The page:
- The Russian leader is known to target opponents, but his involvement this time seems unlikely.
Did Vladimir Putin just try to kill one of his harshest domestic critics?
Though it wouldn’t be the first time the Russian president has gone after enemies—his own or his country’s—with lethal precision, analysts say the apparent poisoning of the opposition politician and anti-corruption activist Alexei Navalny doesn’t quite seem like a Putin hit job.
Navalny was flying from the city of Tomsk, where he had been campaigning with local opposition politicians, to Moscow when he suddenly fell ill on Thursday. In a video posted on Instagram by another passenger, Navalny could be heard crying out in pain before the flight made an emergency landing in Omsk. His press secretary, Kira Yarmysh, who was traveling with Navalny, said he became sick drinking a cup of tea at the Tomsk airport: “We assume that Aleksei was poisoned with something mixed with his tea,” she wrote on Twitter.
Navalny, whom the Wall Street Journal once called “the man Vladimir Putin fears most,” was rushed unconscious to a hospital in Siberia, where he was placed on a ventilator. Doctors at the hospital in Omsk said that the Kremlin critic was in a serious but stable condition.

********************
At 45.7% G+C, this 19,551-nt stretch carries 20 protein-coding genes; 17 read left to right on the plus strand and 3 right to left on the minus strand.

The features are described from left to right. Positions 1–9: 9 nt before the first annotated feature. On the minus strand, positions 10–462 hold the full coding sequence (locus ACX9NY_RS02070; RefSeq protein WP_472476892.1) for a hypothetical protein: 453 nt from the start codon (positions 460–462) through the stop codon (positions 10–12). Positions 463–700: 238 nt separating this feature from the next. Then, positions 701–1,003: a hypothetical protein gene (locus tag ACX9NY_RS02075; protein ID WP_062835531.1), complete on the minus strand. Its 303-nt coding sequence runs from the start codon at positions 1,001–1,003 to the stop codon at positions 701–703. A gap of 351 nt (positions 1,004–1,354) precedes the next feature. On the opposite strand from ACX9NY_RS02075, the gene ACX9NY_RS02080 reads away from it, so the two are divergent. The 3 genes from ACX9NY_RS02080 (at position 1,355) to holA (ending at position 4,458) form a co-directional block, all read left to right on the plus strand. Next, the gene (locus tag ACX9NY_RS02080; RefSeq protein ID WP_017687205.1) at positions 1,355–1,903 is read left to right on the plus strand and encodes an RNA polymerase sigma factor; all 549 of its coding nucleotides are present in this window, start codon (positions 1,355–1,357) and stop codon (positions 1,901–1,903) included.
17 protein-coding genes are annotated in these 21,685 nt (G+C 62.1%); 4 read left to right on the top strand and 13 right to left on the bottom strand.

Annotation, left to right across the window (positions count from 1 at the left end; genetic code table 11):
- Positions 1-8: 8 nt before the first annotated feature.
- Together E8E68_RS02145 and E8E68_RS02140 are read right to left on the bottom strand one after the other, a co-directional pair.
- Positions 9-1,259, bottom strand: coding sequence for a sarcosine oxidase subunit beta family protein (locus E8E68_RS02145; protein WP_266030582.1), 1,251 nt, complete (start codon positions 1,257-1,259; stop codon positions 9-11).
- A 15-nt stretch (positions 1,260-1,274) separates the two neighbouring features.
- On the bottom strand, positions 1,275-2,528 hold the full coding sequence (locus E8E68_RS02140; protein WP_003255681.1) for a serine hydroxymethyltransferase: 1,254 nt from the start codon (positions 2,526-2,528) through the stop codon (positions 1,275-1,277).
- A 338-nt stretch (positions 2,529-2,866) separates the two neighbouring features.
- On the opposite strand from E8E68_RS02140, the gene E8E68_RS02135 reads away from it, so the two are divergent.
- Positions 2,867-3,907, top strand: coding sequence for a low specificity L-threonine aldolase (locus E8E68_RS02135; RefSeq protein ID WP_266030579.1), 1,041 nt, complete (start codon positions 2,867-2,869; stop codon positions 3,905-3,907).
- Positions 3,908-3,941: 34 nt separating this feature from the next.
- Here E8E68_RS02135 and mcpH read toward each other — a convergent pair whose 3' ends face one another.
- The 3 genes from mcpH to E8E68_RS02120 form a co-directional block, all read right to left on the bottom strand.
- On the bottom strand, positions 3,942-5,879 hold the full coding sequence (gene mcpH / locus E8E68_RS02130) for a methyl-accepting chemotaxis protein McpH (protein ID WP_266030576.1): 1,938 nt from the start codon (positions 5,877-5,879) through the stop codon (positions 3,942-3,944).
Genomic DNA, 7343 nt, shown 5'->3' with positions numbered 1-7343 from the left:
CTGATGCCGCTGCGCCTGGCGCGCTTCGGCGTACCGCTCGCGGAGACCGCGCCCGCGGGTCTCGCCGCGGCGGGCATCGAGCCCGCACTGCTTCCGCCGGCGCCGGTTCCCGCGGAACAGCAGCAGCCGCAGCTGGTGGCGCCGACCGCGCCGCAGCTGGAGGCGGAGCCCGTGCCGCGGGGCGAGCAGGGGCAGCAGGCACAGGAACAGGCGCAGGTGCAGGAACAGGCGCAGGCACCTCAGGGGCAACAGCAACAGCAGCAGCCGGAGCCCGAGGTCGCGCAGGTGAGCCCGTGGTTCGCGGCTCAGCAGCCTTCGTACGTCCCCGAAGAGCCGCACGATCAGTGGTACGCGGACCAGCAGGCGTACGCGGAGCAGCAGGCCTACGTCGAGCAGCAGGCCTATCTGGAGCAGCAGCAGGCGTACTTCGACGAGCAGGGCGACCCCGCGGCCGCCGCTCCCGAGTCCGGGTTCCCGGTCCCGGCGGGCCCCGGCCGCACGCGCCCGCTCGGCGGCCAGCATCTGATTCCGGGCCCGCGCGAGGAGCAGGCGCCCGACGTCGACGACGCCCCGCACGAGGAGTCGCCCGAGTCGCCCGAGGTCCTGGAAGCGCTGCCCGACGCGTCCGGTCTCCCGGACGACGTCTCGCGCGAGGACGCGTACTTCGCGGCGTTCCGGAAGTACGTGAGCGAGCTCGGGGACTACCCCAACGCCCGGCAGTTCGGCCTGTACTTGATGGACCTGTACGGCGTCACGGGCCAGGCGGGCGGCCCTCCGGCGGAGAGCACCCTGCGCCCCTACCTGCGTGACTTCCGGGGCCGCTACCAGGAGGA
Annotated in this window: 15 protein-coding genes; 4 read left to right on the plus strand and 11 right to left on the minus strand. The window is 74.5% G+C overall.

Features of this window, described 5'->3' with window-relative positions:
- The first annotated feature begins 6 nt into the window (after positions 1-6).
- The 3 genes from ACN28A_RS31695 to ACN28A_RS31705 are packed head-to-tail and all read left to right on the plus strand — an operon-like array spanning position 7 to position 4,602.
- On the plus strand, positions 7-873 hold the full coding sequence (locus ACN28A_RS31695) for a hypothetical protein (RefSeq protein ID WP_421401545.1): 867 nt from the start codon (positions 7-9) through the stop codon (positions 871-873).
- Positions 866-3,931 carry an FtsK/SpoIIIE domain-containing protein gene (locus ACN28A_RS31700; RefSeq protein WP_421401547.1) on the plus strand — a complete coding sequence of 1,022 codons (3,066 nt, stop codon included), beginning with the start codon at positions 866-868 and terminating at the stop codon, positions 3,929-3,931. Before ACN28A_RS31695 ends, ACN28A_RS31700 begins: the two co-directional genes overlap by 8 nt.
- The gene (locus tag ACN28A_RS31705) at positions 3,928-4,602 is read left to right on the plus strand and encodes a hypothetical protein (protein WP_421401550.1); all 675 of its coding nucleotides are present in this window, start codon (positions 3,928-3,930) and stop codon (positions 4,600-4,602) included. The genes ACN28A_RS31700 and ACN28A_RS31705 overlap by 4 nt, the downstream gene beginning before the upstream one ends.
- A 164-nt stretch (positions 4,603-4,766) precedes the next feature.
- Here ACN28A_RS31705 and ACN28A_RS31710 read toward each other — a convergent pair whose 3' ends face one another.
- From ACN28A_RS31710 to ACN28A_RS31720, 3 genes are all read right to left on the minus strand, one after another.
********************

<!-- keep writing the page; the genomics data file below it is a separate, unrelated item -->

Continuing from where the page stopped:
There is a long history of Russian dissidents and defectors being poisoned or meeting untimely deaths. In 2006, former Russian spy Alexander Litvinenko died in London after his tea was poisoned with the radioactive isotope polonium-210. A British inquiry concluded that agents of the Russian security agency FSB carried out the murder, likely acting under orders from Putin.
“One of poison’s great virtues for the politically minded murderer is their capacity to combine easy deniability and vicious theatricality,” Mark Galeotti, an expert on the Russian security services, told Foreign Policy last year. “Even while the murderer denies any role, perhaps with a sly wink, the victim dies a horrific and often lengthy death. A message in a poison bottle.”